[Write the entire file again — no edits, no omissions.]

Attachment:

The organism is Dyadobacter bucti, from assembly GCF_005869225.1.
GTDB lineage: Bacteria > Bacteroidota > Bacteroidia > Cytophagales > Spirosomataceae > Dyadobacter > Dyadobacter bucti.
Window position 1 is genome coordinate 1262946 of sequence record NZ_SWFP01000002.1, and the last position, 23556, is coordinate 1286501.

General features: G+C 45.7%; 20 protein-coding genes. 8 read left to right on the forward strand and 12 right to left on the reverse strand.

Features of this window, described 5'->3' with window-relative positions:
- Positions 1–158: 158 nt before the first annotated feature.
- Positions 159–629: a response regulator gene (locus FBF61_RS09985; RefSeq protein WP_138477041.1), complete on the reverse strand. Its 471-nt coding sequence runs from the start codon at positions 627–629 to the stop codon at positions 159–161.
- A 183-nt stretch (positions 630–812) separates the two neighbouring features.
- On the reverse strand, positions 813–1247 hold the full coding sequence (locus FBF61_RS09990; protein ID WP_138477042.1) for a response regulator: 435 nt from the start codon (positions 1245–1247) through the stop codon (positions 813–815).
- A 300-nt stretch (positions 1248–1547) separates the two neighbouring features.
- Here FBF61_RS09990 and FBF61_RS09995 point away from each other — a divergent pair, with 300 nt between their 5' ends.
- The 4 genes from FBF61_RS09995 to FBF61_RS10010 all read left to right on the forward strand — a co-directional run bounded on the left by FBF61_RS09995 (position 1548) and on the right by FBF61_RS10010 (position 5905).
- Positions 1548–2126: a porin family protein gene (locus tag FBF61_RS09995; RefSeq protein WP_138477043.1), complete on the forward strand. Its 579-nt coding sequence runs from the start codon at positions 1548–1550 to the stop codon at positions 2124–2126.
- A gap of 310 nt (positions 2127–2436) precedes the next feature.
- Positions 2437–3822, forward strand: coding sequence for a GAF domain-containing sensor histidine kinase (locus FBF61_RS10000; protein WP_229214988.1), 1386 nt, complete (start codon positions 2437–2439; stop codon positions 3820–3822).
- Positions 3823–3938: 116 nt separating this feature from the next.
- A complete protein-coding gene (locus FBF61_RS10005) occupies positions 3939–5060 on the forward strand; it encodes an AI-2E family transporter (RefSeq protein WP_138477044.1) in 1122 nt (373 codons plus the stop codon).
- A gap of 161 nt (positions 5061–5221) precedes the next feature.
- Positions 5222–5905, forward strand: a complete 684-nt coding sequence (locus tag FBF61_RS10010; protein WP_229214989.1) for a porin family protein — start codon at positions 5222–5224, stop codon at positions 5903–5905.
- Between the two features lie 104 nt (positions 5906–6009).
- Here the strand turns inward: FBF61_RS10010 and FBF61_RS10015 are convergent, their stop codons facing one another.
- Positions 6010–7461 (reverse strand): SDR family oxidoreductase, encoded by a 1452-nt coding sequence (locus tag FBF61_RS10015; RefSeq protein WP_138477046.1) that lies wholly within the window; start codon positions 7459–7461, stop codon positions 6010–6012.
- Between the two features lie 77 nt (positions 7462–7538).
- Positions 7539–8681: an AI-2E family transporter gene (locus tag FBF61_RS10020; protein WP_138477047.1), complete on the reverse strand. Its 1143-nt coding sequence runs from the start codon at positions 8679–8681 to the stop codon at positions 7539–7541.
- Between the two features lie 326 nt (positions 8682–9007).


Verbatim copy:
The organism is Dyadobacter bucti, from assembly GCF_005869225.1.
GTDB lineage: Bacteria > Bacteroidota > Bacteroidia > Cytophagales > Spirosomataceae > Dyadobacter > Dyadobacter bucti.
Window position 1 is genome coordinate 1262946 of sequence record NZ_SWFP01000002.1, and the last position, 23556, is coordinate 1286501.

General features: G+C 45.7%; 20 protein-coding genes. 8 read left to right on the forward strand and 12 right to left on the reverse strand.

Features of this window, described 5'->3' with window-relative positions:
- Positions 1–158: 158 nt before the first annotated feature.
- Positions 159–629: a response regulator gene (locus FBF61_RS09985; RefSeq protein WP_138477041.1), complete on the reverse strand. Its 471-nt coding sequence runs from the start codon at positions 627–629 to the stop codon at positions 159–161.
- A 183-nt stretch (positions 630–812) separates the two neighbouring features.
- On the reverse strand, positions 813–1247 hold the full coding sequence (locus FBF61_RS09990; protein ID WP_138477042.1) for a response regulator: 435 nt from the start codon (positions 1245–1247) through the stop codon (positions 813–815).
- A 300-nt stretch (positions 1248–1547) separates the two neighbouring features.
- Here FBF61_RS09990 and FBF61_RS09995 point away from each other — a divergent pair, with 300 nt between their 5' ends.
- The 4 genes from FBF61_RS09995 to FBF61_RS10010 all read left to right on the forward strand — a co-directional run bounded on the left by FBF61_RS09995 (position 1548) and on the right by FBF61_RS10010 (position 5905).
- Positions 1548–2126: a porin family protein gene (locus tag FBF61_RS09995; RefSeq protein WP_138477043.1), complete on the forward strand. Its 579-nt coding sequence runs from the start codon at positions 1548–1550 to the stop codon at positions 2124–2126.
- A gap of 310 nt (positions 2127–2436) precedes the next feature.
- Positions 2437–3822, forward strand: coding sequence for a GAF domain-containing sensor histidine kinase (locus FBF61_RS10000; protein WP_229214988.1), 1386 nt, complete (start codon positions 2437–2439; stop codon positions 3820–3822).
- Positions 3823–3938: 116 nt separating this feature from the next.
- A complete protein-coding gene (locus FBF61_RS10005) occupies positions 3939–5060 on the forward strand; it encodes an AI-2E family transporter (RefSeq protein WP_138477044.1) in 1122 nt (373 codons plus the stop codon).
- A gap of 161 nt (positions 5061–5221) precedes the next feature.
- Positions 5222–5905, forward strand: a complete 684-nt coding sequence (locus tag FBF61_RS10010; protein WP_229214989.1) for a porin family protein — start codon at positions 5222–5224, stop codon at positions 5903–5905.
- Between the two features lie 104 nt (positions 5906–6009).
- Here the strand turns inward: FBF61_RS10010 and FBF61_RS10015 are convergent, their stop codons facing one another.
- Positions 6010–7461 (reverse strand): SDR family oxidoreductase, encoded by a 1452-nt coding sequence (locus tag FBF61_RS10015; RefSeq protein WP_138477046.1) that lies wholly within the window; start codon positions 7459–7461, stop codon positions 6010–6012.
- Between the two features lie 77 nt (positions 7462–7538).
- Positions 7539–8681: an AI-2E family transporter gene (locus tag FBF61_RS10020; protein WP_138477047.1), complete on the reverse strand. Its 1143-nt coding sequence runs from the start codon at positions 8679–8681 to the stop codon at positions 7539–7541.
- Between the two features lie 326 nt (positions 8682–9007).